Recent Award-Winners

Congratulations to the following MSU Press contributors for their recent award recognitions!

2021 International Book Awards Finalist, Poetry

Poems by Daniel Lassell

The first-ever poetry book set on a llama farm, Daniel Lassell’s debut collection, Spit, examines the roles we play within the act of belonging. It is a portrait of a boy living on a farm populated with chickens sung to sleep by lullaby, captive wolves next door that attack a child, and a herd of llamas learning to survive despite coyotes and a chaotic family. The collection in part explores the role of the body in health and illness, and one’s treatment of the earth and others. A theme of spirituality also weaves throughout the collection as the speaker treks into adulthood, yearning for peace amid the decline of his parents’ marriage. Unflinching at every turn, the collection pushes the boundaries of “home” to arrive upon new meaning, definition, and purpose. 

2021 Michigan Notable Book Award
2021 WCSA Tillie Olsen Award for Creative Writing

R E S P E C T: The Poetry of Detroit Music 
Edited by Jim Daniels and M.L. Liebler

While there have been countless books written about Detroit, none have captured its incredible musical history like this one. Detroit artists have forged the paths in many music genres, producing waves of creative energy that continue to reverberate across the country and around the world. This anthology both documents and celebrates this part of Detroit’s history, capturing the emotions that the music inspired in its creators and in its listeners. The range of contributors speaks to the global impact of Detroit’s music scene—Grammy winners, Pulitzer Prize winners, Rock and Roll Hall of Fame inductees, and poet laureates all come together in this rich and varied anthology. 

2020 Next Generation Indie Book Award for Nature/Environment

Waterfront Porch: Reclaiming Detroit’s Industrial Waterfront as a Gathering Place for All
By John H. Hartig

This unique history depicts Detroit as a city of innovation, resilience, and leadership in responding to change, and examines the current sustainability paradigm shift to which Detroit is responding, pivoting as the city has done in the past to redefine itself and lead the nation and world down a more sustainable path. This book details the building of a new waterfront porch alongside the Detroit River called the Detroit RiverWalk to help revitalize the city and region and promote sustainability practices.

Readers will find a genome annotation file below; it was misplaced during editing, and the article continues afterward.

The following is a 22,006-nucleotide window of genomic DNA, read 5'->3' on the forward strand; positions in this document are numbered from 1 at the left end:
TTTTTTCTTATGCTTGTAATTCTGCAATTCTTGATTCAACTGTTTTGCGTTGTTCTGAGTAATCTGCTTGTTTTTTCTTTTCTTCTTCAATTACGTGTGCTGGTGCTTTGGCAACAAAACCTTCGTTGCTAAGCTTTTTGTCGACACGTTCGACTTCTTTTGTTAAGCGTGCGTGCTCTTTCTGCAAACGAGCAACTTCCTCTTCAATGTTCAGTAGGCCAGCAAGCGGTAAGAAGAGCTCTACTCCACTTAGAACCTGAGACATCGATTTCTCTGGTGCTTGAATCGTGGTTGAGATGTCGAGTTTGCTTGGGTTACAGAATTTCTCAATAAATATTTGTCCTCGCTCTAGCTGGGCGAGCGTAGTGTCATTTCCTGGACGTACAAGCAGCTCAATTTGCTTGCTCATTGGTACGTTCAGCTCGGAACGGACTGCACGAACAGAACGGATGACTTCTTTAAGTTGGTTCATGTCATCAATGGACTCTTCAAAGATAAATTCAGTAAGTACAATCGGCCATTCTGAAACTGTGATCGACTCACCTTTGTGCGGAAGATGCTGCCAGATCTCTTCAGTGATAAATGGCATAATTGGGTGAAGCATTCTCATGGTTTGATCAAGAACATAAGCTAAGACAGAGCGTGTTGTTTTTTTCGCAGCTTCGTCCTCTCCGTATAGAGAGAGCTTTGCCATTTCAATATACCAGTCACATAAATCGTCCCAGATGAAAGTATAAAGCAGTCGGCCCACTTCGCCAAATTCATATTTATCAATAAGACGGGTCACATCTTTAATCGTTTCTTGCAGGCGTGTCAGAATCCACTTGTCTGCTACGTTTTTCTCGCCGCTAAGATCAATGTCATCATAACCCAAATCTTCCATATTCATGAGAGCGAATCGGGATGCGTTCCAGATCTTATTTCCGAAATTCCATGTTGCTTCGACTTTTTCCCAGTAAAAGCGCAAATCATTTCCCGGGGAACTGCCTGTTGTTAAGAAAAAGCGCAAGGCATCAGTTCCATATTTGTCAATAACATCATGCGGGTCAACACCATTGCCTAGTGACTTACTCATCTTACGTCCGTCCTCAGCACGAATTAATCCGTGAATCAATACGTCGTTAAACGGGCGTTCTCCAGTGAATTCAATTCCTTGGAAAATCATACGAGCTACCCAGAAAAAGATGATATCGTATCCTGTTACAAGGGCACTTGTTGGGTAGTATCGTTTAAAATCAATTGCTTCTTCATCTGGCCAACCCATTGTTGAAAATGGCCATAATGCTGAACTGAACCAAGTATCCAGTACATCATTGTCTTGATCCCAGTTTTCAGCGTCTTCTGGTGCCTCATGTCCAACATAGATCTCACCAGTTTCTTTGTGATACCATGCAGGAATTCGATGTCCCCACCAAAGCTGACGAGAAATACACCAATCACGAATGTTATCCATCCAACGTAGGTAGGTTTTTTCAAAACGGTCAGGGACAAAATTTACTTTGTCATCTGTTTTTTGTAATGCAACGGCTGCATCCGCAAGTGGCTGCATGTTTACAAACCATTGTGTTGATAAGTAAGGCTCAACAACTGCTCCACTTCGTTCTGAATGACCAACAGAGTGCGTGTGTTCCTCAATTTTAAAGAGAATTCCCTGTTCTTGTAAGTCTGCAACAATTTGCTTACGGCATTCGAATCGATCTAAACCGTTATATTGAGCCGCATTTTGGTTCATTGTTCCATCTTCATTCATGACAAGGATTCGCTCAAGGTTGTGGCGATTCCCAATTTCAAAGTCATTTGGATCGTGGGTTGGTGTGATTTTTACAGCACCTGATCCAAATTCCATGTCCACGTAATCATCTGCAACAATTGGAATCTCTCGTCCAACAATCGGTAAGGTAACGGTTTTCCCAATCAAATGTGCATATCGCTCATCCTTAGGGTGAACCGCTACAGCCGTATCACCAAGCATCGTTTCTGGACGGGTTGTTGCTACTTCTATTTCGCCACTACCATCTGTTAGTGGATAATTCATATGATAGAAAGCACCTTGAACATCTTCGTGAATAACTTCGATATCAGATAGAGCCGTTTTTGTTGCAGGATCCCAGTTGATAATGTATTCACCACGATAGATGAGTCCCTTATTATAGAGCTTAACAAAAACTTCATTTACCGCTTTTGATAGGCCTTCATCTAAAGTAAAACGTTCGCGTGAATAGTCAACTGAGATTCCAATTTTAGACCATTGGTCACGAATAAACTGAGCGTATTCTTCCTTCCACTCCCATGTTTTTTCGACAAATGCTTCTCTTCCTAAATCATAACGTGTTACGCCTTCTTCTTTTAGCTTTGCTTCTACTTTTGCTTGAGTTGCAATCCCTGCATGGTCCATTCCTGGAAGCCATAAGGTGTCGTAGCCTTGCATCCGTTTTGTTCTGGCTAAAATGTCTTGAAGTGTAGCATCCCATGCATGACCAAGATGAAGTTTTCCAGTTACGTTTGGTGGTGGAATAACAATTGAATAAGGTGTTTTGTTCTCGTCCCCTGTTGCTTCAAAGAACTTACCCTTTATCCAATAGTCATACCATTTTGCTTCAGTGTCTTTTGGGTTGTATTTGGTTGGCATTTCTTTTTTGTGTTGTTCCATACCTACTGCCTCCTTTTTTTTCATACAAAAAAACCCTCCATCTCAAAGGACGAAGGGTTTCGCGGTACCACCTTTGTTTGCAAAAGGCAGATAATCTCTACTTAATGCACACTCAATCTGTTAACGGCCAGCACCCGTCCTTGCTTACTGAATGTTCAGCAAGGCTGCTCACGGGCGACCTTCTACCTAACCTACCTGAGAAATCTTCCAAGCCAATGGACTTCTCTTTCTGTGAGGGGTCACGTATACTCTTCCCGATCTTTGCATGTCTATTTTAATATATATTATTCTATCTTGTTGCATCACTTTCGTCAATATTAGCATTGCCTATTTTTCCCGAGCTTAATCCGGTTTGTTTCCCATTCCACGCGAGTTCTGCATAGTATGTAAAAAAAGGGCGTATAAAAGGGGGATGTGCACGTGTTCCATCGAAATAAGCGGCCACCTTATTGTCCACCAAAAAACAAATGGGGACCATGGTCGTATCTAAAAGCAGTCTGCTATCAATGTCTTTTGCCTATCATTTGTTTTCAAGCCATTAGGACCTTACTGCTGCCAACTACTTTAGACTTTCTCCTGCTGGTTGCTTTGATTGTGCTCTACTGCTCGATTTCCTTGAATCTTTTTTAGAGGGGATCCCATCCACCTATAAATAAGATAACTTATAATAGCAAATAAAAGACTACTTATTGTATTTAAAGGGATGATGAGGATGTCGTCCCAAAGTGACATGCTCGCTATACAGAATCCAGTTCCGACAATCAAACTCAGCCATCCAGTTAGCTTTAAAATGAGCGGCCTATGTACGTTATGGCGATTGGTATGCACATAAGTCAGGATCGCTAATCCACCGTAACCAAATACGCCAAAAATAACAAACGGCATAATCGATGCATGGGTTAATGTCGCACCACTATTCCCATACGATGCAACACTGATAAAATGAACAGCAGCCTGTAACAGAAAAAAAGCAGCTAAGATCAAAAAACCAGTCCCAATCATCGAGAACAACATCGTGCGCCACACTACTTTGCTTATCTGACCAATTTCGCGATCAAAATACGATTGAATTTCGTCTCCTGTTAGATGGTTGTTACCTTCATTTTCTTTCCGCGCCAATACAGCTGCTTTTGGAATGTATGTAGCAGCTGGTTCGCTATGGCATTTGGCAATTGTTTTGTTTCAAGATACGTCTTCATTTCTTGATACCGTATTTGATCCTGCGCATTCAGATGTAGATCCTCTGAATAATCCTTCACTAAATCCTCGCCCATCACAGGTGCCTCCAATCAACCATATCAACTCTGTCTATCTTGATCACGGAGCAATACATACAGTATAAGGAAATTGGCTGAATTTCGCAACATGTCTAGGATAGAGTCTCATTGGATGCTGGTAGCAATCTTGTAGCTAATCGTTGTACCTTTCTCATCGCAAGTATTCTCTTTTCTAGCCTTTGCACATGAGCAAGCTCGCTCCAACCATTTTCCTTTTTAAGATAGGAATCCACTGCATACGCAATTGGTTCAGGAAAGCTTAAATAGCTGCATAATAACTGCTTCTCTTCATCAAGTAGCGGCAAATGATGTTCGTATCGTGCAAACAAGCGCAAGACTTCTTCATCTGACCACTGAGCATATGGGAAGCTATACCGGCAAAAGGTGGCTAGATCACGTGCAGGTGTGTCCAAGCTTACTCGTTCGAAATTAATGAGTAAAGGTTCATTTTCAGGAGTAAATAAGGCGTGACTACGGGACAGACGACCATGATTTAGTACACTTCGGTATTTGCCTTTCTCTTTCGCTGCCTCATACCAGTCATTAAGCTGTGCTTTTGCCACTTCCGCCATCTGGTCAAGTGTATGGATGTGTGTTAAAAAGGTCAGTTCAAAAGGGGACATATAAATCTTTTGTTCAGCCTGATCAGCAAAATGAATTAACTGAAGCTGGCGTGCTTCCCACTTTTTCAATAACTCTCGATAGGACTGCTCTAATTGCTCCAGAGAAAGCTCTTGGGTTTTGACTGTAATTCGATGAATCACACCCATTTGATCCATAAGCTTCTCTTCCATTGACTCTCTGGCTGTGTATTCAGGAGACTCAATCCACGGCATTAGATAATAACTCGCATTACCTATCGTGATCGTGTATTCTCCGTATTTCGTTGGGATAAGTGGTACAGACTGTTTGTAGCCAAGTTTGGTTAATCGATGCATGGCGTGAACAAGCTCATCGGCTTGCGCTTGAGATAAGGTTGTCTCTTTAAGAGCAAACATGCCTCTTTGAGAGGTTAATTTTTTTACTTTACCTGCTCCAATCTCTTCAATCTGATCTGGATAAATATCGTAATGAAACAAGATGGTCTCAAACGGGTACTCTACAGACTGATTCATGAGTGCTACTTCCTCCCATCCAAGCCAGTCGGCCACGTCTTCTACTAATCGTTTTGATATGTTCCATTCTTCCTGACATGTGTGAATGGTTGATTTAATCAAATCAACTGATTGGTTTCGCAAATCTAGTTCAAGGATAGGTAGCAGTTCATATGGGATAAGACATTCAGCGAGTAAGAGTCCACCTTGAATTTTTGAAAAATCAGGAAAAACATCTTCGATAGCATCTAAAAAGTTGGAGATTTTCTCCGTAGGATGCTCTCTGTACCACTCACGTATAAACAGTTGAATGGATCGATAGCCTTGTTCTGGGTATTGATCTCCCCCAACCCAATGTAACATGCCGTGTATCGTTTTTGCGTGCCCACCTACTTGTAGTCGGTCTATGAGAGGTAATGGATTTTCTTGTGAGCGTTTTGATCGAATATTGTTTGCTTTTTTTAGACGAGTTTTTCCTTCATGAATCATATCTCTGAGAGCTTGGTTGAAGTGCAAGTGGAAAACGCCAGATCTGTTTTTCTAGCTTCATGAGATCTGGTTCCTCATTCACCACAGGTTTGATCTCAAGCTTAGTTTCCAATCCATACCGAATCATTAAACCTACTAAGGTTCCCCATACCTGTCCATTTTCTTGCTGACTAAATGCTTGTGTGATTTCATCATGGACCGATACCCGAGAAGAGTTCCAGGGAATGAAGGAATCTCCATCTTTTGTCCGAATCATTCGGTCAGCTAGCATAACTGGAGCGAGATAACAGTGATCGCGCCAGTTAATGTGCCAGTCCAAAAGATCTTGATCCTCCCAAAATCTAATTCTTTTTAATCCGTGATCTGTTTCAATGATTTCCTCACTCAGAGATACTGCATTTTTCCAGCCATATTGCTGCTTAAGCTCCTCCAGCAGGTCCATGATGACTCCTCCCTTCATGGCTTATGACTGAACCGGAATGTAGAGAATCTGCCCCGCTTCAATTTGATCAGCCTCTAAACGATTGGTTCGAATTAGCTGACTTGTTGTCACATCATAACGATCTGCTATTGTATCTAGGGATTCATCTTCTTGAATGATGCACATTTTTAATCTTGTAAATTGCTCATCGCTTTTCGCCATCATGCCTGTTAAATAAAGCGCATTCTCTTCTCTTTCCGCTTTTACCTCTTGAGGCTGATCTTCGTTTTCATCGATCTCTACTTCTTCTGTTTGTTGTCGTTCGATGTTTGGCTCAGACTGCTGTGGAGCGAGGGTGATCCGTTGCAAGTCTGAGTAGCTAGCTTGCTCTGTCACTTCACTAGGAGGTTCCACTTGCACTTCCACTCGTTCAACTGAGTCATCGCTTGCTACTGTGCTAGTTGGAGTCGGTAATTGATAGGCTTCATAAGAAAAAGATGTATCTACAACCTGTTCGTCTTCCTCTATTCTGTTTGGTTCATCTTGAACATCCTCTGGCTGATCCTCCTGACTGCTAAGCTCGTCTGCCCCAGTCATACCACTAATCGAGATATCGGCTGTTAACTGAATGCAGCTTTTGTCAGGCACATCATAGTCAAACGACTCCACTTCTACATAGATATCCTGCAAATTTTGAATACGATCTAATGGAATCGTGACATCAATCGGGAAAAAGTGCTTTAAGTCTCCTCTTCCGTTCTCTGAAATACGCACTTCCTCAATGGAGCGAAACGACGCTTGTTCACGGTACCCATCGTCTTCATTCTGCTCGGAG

2020 Association for the Rhetoric of Science, Technology, and Medicine Book Award

The Origins of Bioethics: Remembering When Medicine Went Wrong
By John A. Lynch

The Origins of Bioethics argues that what we remember from the history of medicine and how we remember are consequential for the identities of doctors, researchers, and patients in the present day. Remembering when medicine went wrong calls people to account for the injustices inflicted on vulnerable communities across the twentieth century in the name of medicine, but sometimes these people bury this past and forget events in attempts to minimize their culpability. The call to bioethical memory then conflicts with a desire for “minimal remembrance” on the part of institutions and governments. The Origins of Bioethics charts this tension between bioethical memory and minimal remembrance across three cases that highlight the shift from robust bioethical memory to minimal remembrance to forgetting.

2020 Weatherford Award for Best Books about Appalachia, Finalist

Of This River
Poems by Noah Davis

In a stunning and visceral debut, Noah Davis ushers in a new era of poems from the Allegheny region of Appalachia. In chronicling the river valley’s human and more-than-human worlds through acts of modern myth making, Davis expands the scope of contemporary American poetry. This soulful meditation on a neglected region of America reveals a legacy of lingering violence to land and animal alike. In striking stories and scenes, Davis portrays the spiritual cost of deep poverty, the necessity to ask for forgiveness, and the joy in praising the beauty still found in the steep hollows. These poems will cling to you like water on the soles of your boots.

2020 IPPY/Independent Publisher Book Award, Great Lakes —Best Regional Nonfiction, Bronze Medal
2019 Michigan Notable Book Award
2019 Choice Magazine Outstanding Academic Title

2018 Historical Society of Michigan State History Award

Manoomin: The Story of Wild Rice in Michigan
By Barbara J. Barton

This is the first book of its kind to bring forward the rich tradition of wild rice in Michigan and its importance to the Anishinaabek people who live there. Manoomin: The Story of Wild Rice in Michigan focuses on the history, culture, biology, economics, and spirituality surrounding this sacred plant. The story travels through time from the days before European colonization and winds its way forward in and out of the logging and industrialization eras. It weaves between the worlds of the Anishinaabek and the colonizers, contrasting their different perspectives and divergent relationships with Manoomin. Barton discusses historic wild rice beds that once existed in Michigan, why many disappeared, and the efforts of tribal and nontribal people with a common goal of restoring and protecting Manoomin across the landscape.